Economic Sector

Last updated: Wednesday, January 16, 2019


Vietnam’s GDP Growth of 7.08%: Economic Momentum for 2019 - 2020

Posted: Wednesday, January 02, 2019

According to the General Statistics Office (GSO), the Vietnam’s GDP expanded 7.08 per cent in 2018, the highest increase since 2008. Meanwhile inflation was capped at only 3.54 per cent, lower than the target of 4 per cent as assigned by the Vietnam National Assembly.

Vietnam is estimated to earn US$244.72 billion from export while spending US$237.51 billion on import. Thus, the country has trade surplus of about US$7.2 billion, the highest increase ever. The agriculture, forestry and fishery sector recorded the highest growth rate in the period of 2012-2018. In particular, the agricultural sector continued to recover, with an increase of 2.89 per cent, the highest growth in the period 2012-2018. These impressive achievements will be the driving force for economic growth in the period of 2019 - 2020.

Economic growth is on the rebound
The main driver of economic growth comes from the manufacturing sector, with high contribution of industries of processing and manufacturing; production and distribution of electricity, gas, hot water and air conditioning; construction; and management and treatment of wastewater and waste. However, the performance of mining industry is declining.

The share of the agricultural sector in the structure of the economy is declining and shifting to the service sector. According to the statistics in the period 2013 - 2018, the proportion of the agriculture, forestry and fisheries sector decreases from 18 per cent to 14 per cent; industry and construction increases from 33 per cent to 34 per cent; and services from 39 per cent in 2013 increase to 42 per cent in 2018.

The FDI sector increases contribution to GDP while the contribution of the domestic sector decreases. In 2013, the State economic sector contributed 29 per cent to GDP and decreased to 28 per cent in 2018; FDI sector from 17 per cent in 2013 increased to 20 per cent in 2018; and the non-state economic sector contributed 44 per cent in 2013 to 42 per cent in 2018.

That success is also attributed to the State Bank in managing exchange rates. The central bank has adopted a flexible and prudent monetary policy, supporting the maintenance of macroeconomic stability, thereby helping stabilise interest rates. Controlled inflation and exchange rates are a premise for macro stability and growth.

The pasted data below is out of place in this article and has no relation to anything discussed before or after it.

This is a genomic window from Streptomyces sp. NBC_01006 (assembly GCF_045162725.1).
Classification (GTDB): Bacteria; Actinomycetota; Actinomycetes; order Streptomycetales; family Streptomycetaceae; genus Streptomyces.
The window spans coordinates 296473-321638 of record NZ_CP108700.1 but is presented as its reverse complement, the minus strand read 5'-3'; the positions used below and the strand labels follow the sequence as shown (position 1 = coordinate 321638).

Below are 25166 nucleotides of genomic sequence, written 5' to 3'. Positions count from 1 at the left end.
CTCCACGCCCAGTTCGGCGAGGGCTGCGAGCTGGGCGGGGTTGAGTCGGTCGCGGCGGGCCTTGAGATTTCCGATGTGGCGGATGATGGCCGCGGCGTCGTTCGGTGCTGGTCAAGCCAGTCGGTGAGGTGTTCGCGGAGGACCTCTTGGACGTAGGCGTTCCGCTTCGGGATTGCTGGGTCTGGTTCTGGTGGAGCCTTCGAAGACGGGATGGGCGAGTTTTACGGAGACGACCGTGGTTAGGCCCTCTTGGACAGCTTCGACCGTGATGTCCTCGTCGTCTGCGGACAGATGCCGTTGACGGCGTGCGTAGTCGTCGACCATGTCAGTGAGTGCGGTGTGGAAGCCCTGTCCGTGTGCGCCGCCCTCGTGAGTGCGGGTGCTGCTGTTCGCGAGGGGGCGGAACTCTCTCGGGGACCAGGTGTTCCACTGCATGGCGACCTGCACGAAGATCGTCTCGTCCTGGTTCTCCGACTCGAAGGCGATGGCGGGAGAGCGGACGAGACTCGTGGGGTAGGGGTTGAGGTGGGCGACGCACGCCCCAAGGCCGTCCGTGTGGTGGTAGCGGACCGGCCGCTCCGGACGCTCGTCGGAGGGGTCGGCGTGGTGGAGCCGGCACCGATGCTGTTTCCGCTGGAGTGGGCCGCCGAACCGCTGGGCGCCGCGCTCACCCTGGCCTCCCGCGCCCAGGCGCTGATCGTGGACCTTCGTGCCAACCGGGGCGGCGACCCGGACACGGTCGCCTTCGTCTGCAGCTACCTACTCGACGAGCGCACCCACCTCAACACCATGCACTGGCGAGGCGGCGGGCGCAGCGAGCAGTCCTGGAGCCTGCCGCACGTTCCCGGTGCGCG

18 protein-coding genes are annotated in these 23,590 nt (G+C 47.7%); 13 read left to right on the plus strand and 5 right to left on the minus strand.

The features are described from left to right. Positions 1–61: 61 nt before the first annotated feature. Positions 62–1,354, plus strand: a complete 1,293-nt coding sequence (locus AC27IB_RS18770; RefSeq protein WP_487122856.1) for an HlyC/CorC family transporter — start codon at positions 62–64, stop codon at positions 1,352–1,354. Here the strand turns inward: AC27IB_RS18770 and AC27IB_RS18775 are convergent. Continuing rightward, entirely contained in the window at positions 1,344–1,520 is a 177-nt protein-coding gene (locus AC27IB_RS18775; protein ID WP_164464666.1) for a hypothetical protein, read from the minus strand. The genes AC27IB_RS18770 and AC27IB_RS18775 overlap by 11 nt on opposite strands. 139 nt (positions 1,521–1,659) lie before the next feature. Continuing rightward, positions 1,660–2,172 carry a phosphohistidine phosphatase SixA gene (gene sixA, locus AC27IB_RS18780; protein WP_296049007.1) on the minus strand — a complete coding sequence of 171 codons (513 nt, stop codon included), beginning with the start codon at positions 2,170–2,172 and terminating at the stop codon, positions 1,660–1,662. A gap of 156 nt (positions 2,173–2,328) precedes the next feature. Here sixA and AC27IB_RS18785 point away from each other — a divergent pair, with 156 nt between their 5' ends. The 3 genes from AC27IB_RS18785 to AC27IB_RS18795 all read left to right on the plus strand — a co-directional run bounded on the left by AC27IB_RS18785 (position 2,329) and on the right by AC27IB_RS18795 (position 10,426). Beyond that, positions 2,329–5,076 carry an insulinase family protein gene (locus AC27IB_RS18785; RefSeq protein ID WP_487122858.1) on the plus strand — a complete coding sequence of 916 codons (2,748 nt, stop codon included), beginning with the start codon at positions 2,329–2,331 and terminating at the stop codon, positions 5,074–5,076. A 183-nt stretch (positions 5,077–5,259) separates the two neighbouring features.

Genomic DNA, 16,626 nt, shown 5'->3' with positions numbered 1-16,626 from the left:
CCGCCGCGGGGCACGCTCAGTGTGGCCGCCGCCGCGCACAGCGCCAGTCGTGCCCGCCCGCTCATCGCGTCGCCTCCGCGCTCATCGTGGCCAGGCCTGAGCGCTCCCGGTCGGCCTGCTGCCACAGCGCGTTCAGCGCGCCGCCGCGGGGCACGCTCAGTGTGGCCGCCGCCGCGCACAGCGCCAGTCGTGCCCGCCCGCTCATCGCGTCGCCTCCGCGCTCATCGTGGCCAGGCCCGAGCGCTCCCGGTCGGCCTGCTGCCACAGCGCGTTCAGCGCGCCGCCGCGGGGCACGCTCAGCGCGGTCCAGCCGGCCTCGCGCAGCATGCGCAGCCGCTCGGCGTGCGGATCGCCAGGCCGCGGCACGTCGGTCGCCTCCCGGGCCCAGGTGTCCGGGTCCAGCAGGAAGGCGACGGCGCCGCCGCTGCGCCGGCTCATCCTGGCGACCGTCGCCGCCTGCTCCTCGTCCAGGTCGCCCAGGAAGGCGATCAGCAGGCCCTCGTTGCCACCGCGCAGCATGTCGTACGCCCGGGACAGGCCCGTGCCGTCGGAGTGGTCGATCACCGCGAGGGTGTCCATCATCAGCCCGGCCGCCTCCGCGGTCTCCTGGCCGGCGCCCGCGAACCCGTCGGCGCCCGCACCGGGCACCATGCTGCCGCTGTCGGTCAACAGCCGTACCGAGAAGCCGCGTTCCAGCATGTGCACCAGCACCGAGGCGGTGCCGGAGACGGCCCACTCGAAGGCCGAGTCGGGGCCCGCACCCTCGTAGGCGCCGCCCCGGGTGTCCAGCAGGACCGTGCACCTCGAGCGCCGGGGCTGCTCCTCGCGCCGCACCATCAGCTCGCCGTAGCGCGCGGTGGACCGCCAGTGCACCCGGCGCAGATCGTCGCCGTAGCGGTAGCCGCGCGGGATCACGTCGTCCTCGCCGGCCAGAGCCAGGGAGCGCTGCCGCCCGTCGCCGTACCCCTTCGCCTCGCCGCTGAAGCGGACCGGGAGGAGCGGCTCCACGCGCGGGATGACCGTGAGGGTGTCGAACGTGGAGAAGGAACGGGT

Potential risks remain
According to the General Statistics Office (GSO), the quality of economic growth has improved. In 2018, the contribution of total factor productivity (TFP) to GDP growth reached 43.5 per cent, making its average contribution of 2016-2018 period reach 43.3 per cent, much higher than the average of 33.6 per cent of the period 2011-2015.

However, the economic growth also depends on credit, as analysed by the National Centre for Information and Socio-Economic Forecast (NCIF). The incremental capital output ratio (ICOR) remains limited; and the labour productivity has not improved much.

At the same time, the increase in imports from China will have a negative impact on businesses. Although they can take advantage of cheap raw materials, they tend to invest less in science and technology and innovation. If businesses keep utilising old equipment, the competitiveness of goods will be very low in the Industrial Revolution 4.0.

On the other hand, processing and manufacturing industries depend on foreign investment sector. The latest figures show that FDI tends to flow in processing, manufacturing and real estate industries. The total investment in processing and manufacturing industry reaches US$10,756.28 million, US$5,902.876 million in real estate, and US$1,321.041 million in manufacturing and distribution of electricity, gas, water, air conditioning. The risk to Vietnam’s economy comes from increasing economic dependence on FDI, as the contribution of FDI to the economy is expanding, while the domestic sector contribution is decreasing.

In terms of finance, prolonged high growth of credit and money supply also pose many potential risks of national debt and macroeconomic instability. Besides, the national financial openness is higher than the level of the economic development, not to mention the high public debt ratio and big debt repayment obligation.